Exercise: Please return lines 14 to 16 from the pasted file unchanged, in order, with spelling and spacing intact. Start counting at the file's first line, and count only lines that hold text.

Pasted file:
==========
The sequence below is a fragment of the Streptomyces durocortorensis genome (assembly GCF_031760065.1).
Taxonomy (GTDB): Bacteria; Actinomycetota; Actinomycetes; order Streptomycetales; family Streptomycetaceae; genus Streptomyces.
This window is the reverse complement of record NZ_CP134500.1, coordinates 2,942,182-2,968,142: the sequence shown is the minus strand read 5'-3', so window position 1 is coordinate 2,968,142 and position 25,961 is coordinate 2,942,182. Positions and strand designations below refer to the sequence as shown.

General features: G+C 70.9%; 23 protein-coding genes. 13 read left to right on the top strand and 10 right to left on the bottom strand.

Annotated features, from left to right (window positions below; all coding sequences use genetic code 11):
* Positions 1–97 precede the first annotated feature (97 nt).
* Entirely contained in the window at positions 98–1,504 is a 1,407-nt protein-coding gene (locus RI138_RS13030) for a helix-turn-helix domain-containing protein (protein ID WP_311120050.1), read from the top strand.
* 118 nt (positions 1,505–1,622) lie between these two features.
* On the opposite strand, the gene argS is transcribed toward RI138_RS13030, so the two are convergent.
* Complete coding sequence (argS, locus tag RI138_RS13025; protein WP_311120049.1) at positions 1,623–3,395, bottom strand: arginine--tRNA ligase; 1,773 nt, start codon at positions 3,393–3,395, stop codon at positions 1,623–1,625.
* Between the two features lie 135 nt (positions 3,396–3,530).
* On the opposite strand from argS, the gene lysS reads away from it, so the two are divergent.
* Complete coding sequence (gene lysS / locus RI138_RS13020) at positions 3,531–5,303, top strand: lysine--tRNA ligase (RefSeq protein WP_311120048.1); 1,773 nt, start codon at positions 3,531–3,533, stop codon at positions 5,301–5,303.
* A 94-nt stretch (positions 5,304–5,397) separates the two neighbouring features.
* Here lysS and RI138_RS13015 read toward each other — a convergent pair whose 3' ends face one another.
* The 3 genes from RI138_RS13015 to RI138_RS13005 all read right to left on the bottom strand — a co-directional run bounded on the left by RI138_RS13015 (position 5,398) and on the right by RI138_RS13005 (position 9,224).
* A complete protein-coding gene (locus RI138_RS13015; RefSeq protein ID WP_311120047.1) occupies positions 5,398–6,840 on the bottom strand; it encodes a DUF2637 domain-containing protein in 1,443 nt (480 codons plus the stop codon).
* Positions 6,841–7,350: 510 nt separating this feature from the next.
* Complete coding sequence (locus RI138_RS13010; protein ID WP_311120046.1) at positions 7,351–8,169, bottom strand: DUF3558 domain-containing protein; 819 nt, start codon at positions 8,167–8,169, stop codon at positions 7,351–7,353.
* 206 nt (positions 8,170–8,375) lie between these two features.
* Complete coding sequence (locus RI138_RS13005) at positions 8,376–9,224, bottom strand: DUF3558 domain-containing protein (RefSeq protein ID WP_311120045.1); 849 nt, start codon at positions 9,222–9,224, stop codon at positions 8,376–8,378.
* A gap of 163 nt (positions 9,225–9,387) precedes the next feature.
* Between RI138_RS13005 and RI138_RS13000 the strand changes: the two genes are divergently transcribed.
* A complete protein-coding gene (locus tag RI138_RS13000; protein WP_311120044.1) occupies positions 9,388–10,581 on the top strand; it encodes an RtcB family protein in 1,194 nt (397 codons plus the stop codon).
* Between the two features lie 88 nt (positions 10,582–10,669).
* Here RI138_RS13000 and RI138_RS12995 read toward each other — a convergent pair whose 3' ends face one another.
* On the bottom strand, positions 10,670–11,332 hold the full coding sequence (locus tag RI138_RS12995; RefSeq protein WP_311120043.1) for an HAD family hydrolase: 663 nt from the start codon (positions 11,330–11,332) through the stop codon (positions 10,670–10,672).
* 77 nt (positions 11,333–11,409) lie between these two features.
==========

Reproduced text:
* A 94-nt stretch (positions 5,304–5,397) separates the two neighbouring features.
* Here lysS and RI138_RS13015 read toward each other — a convergent pair whose 3' ends face one another.
* The 3 genes from RI138_RS13015 to RI138_RS13005 all read right to left on the bottom strand — a co-directional run bounded on the left by RI138_RS13015 (position 5,398) and on the right by RI138_RS13005 (position 9,224).